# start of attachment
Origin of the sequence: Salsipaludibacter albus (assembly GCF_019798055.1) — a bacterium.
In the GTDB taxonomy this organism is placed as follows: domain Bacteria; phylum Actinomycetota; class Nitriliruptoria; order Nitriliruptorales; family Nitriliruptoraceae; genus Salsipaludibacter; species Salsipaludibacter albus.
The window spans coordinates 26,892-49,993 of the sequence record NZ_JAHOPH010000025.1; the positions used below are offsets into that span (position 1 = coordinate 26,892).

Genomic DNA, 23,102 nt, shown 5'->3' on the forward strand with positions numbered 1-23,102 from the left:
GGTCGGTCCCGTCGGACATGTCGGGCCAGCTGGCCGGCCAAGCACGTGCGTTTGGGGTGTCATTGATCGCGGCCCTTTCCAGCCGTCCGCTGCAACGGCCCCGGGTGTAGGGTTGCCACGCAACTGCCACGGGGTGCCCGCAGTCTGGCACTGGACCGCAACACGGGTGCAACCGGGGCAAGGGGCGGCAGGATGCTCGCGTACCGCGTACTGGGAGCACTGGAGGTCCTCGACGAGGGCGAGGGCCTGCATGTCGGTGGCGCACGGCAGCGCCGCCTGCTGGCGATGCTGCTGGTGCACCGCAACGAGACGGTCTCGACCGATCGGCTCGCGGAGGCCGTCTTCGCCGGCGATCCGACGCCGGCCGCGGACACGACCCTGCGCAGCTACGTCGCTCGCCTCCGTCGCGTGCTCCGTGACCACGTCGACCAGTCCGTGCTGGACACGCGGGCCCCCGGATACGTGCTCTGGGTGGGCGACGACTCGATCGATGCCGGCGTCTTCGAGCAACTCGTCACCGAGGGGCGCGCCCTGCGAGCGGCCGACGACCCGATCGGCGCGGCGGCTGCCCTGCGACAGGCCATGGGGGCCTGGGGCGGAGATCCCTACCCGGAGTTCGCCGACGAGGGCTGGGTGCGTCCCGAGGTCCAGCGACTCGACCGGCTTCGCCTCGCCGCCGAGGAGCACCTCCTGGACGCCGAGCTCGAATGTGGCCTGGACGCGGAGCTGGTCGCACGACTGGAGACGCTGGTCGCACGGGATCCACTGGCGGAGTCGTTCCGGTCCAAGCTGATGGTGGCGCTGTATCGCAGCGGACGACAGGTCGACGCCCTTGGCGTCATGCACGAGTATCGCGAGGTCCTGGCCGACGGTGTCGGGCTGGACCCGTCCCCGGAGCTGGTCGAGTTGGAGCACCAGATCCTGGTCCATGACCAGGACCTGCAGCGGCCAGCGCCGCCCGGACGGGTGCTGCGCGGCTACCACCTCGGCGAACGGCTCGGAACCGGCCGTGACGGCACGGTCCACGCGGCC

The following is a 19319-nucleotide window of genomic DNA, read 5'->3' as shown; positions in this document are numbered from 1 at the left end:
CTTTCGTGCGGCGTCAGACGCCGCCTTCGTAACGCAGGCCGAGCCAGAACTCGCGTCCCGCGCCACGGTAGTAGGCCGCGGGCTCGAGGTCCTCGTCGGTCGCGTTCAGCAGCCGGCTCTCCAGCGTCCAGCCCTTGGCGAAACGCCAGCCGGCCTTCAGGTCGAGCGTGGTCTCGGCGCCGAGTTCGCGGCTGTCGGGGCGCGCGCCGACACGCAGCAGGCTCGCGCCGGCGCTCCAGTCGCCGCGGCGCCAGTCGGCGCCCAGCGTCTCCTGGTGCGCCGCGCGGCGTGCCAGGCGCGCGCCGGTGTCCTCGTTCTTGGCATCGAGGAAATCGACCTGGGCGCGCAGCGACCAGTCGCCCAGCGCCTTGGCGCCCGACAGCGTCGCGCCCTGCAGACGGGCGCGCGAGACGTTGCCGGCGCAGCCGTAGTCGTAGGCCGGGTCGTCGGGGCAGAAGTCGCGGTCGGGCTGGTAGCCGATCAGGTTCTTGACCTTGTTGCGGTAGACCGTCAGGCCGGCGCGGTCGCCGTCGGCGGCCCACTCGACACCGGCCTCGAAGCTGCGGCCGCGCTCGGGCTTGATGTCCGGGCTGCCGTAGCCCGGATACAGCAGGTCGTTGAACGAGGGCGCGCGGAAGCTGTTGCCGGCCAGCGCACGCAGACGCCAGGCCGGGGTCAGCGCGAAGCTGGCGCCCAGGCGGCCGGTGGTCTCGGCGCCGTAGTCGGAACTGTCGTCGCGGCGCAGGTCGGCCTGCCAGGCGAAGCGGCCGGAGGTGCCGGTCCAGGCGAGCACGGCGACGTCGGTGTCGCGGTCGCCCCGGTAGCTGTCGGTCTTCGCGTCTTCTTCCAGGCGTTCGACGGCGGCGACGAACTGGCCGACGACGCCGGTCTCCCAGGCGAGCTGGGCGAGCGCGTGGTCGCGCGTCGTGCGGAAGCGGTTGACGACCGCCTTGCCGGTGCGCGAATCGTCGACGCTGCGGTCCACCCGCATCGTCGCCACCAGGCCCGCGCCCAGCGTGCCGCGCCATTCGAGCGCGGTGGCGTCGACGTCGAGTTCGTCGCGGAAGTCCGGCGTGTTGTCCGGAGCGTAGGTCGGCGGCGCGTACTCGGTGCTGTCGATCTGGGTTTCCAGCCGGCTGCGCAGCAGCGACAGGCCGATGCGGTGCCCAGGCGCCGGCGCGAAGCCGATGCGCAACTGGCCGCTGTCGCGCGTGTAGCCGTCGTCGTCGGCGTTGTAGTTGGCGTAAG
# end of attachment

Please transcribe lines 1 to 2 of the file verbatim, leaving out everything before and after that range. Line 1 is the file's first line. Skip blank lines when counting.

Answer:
Origin of the sequence: Salsipaludibacter albus (assembly GCF_019798055.1) — a bacterium.
In the GTDB taxonomy this organism is placed as follows: domain Bacteria; phylum Actinomycetota; class Nitriliruptoria; order Nitriliruptorales; family Nitriliruptoraceae; genus Salsipaludibacter; species Salsipaludibacter albus.